Dear Readers,

This issue brings with it the program and registration information for the 1997 IEEE Security and Privacy Symposium. The program committee faced a difficult task this year, as paper submissions were up more than 50% over last year. Though this is hard on authors, it is good for the audience, and I think that George Dinolt and Paul Karger, with the advice of the Program Committee, have put together a very interesting two-and-a-half days.

The new year brought to Washington a new Congress that is already introducing security and privacy-related legislation and holding hearings. Tomorrow (if this reaches you on Monday), at 10 am, the second in a series of briefings on security in electronic communication and data storage is scheduled to be held in the Science Committee Hearing Room and will feature Daniel Geer, Daniel Lynch, Tsutomu Shimomura, Geoff Mulligan, Dan Famer, and Gene Spafford. If you are in DC, you might care to visit, and if not, perhaps CSPAN will cover the briefing as well.

The EPIC web site already lists a dozen bills in the House and a half dozen in the Senate that are concerned with privacy. Among them are bills to repeal the Communications Decency Act, bills to prohibit denial of insurance based on genetic information, and even a "Consumer Internet Privacy Protection Act" that would require prior written consent before a computer serice could disclose a subscribers' personal information to a third party. See URL for details.

The Federal Reserve Board, responding to congressional legislation, solicited public comment during the period from December 23 - January 31 on issues to be addressed in a study concerning public availability and use of social security numbers and other sensitive identifying information about consumers. The legislation was apparently stimulated by the Lexis P-Trak incident last year. The Board is required to report to Congress by March 31, 1997, including any suggestions for legislative change. See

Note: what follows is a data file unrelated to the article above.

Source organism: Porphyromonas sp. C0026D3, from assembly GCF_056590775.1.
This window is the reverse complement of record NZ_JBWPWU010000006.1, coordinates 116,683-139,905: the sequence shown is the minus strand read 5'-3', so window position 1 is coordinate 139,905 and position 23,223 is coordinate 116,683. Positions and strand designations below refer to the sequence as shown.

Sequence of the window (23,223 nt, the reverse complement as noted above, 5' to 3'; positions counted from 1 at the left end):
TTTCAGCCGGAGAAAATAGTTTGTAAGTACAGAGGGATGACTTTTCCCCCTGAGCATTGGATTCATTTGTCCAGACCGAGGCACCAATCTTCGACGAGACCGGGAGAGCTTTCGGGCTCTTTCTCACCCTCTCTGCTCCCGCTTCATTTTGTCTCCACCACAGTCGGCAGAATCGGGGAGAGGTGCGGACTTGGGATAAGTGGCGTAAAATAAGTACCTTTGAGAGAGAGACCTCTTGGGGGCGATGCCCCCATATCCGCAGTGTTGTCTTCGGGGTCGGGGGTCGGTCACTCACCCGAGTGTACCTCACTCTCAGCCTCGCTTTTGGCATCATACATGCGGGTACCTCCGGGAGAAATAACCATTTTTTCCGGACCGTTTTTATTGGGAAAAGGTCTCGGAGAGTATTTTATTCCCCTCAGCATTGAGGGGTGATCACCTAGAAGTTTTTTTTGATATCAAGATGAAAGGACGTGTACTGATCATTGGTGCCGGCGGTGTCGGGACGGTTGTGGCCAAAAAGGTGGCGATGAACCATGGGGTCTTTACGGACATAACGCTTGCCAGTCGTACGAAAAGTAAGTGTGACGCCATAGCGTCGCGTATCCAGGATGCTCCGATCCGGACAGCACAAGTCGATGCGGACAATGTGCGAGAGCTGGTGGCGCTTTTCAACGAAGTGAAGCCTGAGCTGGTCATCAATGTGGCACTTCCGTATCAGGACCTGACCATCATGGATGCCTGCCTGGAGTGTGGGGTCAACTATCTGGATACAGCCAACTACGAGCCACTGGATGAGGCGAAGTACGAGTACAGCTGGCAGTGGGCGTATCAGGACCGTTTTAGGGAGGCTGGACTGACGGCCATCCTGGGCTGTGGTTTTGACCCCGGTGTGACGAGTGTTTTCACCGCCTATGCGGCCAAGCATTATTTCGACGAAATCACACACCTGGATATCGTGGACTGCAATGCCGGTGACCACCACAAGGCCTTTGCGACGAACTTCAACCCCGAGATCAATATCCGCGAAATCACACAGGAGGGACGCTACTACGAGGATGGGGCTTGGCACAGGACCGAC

The Department of Health and Human Services also sought public comment in January regarding issues in medical privacy. The Health Insurance Portability and Accountability Act passed last year requires HHS to adopt standards providing for "a standard unique health identifier for each individual, employer, health plan, and health care provider for use in the health care system" within 18 months of its passage. The National Committee on Vital and Health Statistics, is to advise HHS about responses to this requirement.

The National Counterintelligence Center (NACIC), a multi-agency organization of the U.S. government (, published a report warning that the Internet is the "fastest growing modus operandi for unsolicited correspondence using computer elicitation between foreign entities and cleared US companies and their employees." Some observers criticized the report as alarmist; you can read it for yourself at:

So far, this winter has treated Washington kindly. Though it was cold enough to skate on the canal during the Inaugural ceremonies, our only significant snowfall came last weekend bringing considerable beauty and relatively little trouble. I hope the weather (whether it's midwinter or midsummer) is as cooperative where you are.

Carl Landwehr
Editor, Cipher